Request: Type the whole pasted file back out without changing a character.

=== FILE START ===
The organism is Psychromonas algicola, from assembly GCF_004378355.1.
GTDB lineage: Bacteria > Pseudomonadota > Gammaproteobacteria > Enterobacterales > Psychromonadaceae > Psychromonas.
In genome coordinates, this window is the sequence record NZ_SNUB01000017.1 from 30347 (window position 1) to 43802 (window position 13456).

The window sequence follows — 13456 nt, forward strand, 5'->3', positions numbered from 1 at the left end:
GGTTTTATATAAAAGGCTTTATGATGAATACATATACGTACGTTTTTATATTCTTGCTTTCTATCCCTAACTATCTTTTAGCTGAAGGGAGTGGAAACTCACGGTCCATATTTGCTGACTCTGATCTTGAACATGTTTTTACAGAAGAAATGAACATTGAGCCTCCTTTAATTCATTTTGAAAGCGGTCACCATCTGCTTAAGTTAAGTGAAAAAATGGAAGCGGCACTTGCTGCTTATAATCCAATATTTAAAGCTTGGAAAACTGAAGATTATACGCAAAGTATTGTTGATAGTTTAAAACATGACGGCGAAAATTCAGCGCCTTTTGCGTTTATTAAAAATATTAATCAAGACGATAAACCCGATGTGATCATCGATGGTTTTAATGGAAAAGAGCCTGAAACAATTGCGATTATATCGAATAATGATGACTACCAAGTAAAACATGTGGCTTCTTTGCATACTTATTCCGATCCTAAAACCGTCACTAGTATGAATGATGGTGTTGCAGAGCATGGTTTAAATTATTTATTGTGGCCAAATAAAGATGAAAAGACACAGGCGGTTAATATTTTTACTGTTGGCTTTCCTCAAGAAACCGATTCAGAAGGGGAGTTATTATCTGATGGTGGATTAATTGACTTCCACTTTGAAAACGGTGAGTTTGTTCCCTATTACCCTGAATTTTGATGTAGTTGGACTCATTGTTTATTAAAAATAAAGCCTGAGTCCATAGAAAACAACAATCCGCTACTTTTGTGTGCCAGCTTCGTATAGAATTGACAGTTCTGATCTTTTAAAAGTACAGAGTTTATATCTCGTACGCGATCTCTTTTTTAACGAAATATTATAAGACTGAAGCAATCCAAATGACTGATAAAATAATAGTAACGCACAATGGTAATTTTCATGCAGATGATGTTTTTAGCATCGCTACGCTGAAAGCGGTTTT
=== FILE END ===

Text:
The organism is Psychromonas algicola, from assembly GCF_004378355.1.
GTDB lineage: Bacteria > Pseudomonadota > Gammaproteobacteria > Enterobacterales > Psychromonadaceae > Psychromonas.
In genome coordinates, this window is the sequence record NZ_SNUB01000017.1 from 30347 (window position 1) to 43802 (window position 13456).

The window sequence follows — 13456 nt, forward strand, 5'->3', positions numbered from 1 at the left end:
GGTTTTATATAAAAGGCTTTATGATGAATACATATACGTACGTTTTTATATTCTTGCTTTCTATCCCTAACTATCTTTTAGCTGAAGGGAGTGGAAACTCACGGTCCATATTTGCTGACTCTGATCTTGAACATGTTTTTACAGAAGAAATGAACATTGAGCCTCCTTTAATTCATTTTGAAAGCGGTCACCATCTGCTTAAGTTAAGTGAAAAAATGGAAGCGGCACTTGCTGCTTATAATCCAATATTTAAAGCTTGGAAAACTGAAGATTATACGCAAAGTATTGTTGATAGTTTAAAACATGACGGCGAAAATTCAGCGCCTTTTGCGTTTATTAAAAATATTAATCAAGACGATAAACCCGATGTGATCATCGATGGTTTTAATGGAAAAGAGCCTGAAACAATTGCGATTATATCGAATAATGATGACTACCAAGTAAAACATGTGGCTTCTTTGCATACTTATTCCGATCCTAAAACCGTCACTAGTATGAATGATGGTGTTGCAGAGCATGGTTTAAATTATTTATTGTGGCCAAATAAAGATGAAAAGACACAGGCGGTTAATATTTTTACTGTTGGCTTTCCTCAAGAAACCGATTCAGAAGGGGAGTTATTATCTGATGGTGGATTAATTGACTTCCACTTTGAAAACGGTGAGTTTGTTCCCTATTACCCTGAATTTTGATGTAGTTGGACTCATTGTTTATTAAAAATAAAGCCTGAGTCCATAGAAAACAACAATCCGCTACTTTTGTGTGCCAGCTTCGTATAGAATTGACAGTTCTGATCTTTTAAAAGTACAGAGTTTATATCTCGTACGCGATCTCTTTTTTAACGAAATATTATAAGACTGAAGCAATCCAAATGACTGATAAAATAATAGTAACGCACAATGGTAATTTTCATGCAGATGATGTTTTTAGCATCGCTACGCTGAAAGCGGTTTT